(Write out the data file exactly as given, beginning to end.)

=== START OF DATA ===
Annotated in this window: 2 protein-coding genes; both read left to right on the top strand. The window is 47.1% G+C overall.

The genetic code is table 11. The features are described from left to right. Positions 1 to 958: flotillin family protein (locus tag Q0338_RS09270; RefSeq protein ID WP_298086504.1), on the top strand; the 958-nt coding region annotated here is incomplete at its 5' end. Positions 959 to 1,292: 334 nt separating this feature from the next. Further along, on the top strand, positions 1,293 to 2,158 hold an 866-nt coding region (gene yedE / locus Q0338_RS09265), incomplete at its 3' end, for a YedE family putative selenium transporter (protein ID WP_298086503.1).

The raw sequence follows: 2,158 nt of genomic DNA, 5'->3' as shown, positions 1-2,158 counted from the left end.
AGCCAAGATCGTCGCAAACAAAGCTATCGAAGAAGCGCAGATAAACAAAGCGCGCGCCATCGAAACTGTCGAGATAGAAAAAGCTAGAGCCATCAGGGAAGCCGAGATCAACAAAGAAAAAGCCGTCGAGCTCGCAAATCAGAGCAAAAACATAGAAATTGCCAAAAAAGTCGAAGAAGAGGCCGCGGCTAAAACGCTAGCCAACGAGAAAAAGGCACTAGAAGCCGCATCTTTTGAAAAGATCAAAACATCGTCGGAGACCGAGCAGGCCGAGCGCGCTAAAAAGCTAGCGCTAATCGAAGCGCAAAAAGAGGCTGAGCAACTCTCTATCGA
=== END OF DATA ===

Annotated in this window: 2 protein-coding genes; both read left to right on the top strand. The window is 47.1% G+C overall.

The genetic code is table 11. The features are described from left to right. Positions 1 to 958: flotillin family protein (locus tag Q0338_RS09270; RefSeq protein ID WP_298086504.1), on the top strand; the 958-nt coding region annotated here is incomplete at its 5' end. Positions 959 to 1,292: 334 nt separating this feature from the next. Further along, on the top strand, positions 1,293 to 2,158 hold an 866-nt coding region (gene yedE / locus Q0338_RS09265), incomplete at its 3' end, for a YedE family putative selenium transporter (protein ID WP_298086503.1).

The raw sequence follows: 2,158 nt of genomic DNA, 5'->3' as shown, positions 1-2,158 counted from the left end.
AGCCAAGATCGTCGCAAACAAAGCTATCGAAGAAGCGCAGATAAACAAAGCGCGCGCCATCGAAACTGTCGAGATAGAAAAAGCTAGAGCCATCAGGGAAGCCGAGATCAACAAAGAAAAAGCCGTCGAGCTCGCAAATCAGAGCAAAAACATAGAAATTGCCAAAAAAGTCGAAGAAGAGGCCGCGGCTAAAACGCTAGCCAACGAGAAAAAGGCACTAGAAGCCGCATCTTTTGAAAAGATCAAAACATCGTCGGAGACCGAGCAGGCCGAGCGCGCTAAAAAGCTAGCGCTAATCGAAGCGCAAAAAGAGGCTGAGCAACTCTCTATCGA